The average full-time salary in the Republic is now nearly €49,000, according to the Central Statistics Office (CSO).
The CSO’s latest earnings figures show wage growth in the Irish economy picked up again last year, accelerating to 3.6 per cent, the fastest rate recorded since the 2008 financial crisis. However, the onset of coronavirus and the sharp rise in unemployment this year is expected to halt this trend.
The latest figures show average annual earnings rose 3.6 per cent to €40,283 in 2019. Within this average annual earnings for full-time employees was €48,946 (up 2.8 per cent on 2018), while the average for part-time employees was €18,305 (an increase of 3.7 per cent).
The figures show that to the end of last year earnings continued to recover since the previous downturn, rising by nearly 12 per cent since 2014.
Annual earnings rose in all 13 economic sectors surveyed by the CSO in 2019. The largest percentage increase of 8.3 per cent was recorded in the administrative and support services sector, where average annual earnings rose from €29,623 to €32,071.
This was followed by an increase of 5 per cent from €61,269 to €64,345 in the information and communication sector. IT workers are the best paid staff in the State, earning 50-60 per cent more than the average.
The accommodation and food services sector, which covers most of the hospitality sector, had average annual total earnings of €19,153 in 2019, up 4.9 per cent on the previous year, but was the lowest of all the sectors.
Average annual earnings in the construction sector rose 2.8 per cent to €41,686.
The figures show earnings vary widely across the Irish economy, with the highest averages in information and communication sector (€64,345) and financial, insurance and real estate sector at €60,409.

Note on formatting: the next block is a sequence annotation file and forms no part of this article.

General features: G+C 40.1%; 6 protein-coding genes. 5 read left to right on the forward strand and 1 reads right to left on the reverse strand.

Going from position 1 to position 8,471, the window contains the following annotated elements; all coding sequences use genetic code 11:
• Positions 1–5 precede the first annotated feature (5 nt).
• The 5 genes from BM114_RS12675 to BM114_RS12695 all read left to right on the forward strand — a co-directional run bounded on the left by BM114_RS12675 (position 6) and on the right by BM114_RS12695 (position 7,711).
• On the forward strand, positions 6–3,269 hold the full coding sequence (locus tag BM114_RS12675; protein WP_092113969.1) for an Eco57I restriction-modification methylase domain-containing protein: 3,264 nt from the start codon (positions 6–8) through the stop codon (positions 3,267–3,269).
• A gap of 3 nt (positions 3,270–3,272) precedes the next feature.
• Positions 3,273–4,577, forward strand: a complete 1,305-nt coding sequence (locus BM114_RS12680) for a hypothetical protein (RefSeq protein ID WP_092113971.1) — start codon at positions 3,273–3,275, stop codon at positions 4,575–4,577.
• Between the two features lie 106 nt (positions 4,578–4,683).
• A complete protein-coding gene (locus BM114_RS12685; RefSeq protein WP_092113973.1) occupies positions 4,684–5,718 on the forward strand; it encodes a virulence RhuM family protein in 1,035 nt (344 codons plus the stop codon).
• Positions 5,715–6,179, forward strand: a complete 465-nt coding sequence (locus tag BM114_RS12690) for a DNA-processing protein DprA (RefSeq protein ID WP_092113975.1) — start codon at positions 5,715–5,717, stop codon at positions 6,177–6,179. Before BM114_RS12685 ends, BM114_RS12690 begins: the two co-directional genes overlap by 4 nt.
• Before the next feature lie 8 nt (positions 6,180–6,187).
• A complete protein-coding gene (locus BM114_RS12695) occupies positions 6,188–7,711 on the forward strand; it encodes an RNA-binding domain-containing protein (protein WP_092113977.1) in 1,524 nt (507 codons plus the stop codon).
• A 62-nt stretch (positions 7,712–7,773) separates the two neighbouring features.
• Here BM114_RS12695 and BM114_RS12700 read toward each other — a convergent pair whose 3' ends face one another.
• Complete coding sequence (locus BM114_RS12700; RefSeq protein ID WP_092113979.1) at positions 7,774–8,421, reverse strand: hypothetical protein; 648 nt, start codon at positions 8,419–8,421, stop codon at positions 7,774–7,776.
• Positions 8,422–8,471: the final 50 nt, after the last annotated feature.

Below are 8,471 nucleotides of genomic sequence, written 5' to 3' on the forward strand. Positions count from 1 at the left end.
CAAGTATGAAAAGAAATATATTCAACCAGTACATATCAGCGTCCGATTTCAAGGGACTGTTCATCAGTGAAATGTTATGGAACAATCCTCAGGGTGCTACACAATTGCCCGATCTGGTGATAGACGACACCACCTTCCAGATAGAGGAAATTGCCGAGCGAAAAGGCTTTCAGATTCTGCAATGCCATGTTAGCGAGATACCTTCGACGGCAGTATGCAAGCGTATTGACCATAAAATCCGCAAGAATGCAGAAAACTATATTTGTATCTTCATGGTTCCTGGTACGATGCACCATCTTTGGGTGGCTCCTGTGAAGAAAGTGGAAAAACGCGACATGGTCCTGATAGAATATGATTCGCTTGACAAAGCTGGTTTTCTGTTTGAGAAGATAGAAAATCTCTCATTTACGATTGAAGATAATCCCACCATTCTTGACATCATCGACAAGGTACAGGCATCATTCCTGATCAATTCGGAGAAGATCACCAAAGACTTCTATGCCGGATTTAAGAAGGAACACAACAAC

The financial, insurance and real estate sector had the highest average regular earnings of €54,517, while the IT sector had the highest average irregular earnings of €9,886, which includes bonuses and overtime.
The average annual hourly earnings of all Irish-based employees was €23.88 in 2019, an annual increase of 3.5 per cent, while average annual weekly paid hours were 32.4, an increase of 0.1 per cent in the year.
The education sector recorded the highest average annual hourly earnings of €36.51, yet also recorded the lowest number of average annual weekly paid hours of 23.6.
Full-time employee regular earnings comprised €60.6 billion (68.3 per cent) of the €88.7 billion total labour costs, while part-time employee regular earnings were €9 billion (10.1 per cent ). The industry sector had the highest total annual labour costs of €13.4 billion.
Separate CSO figures this week show more than 400,000 jobs were created in the Irish economy between 2014 and the first part of 2020, before the Covid-19 crisis hit and reversed the trend.
The rapid growth in employment coincided with an equally rapid drop in unemployment, which had, up until the current crisis, put upward pressure on wages generally. When employers chase a shrinking pool of labour, wages get bid up.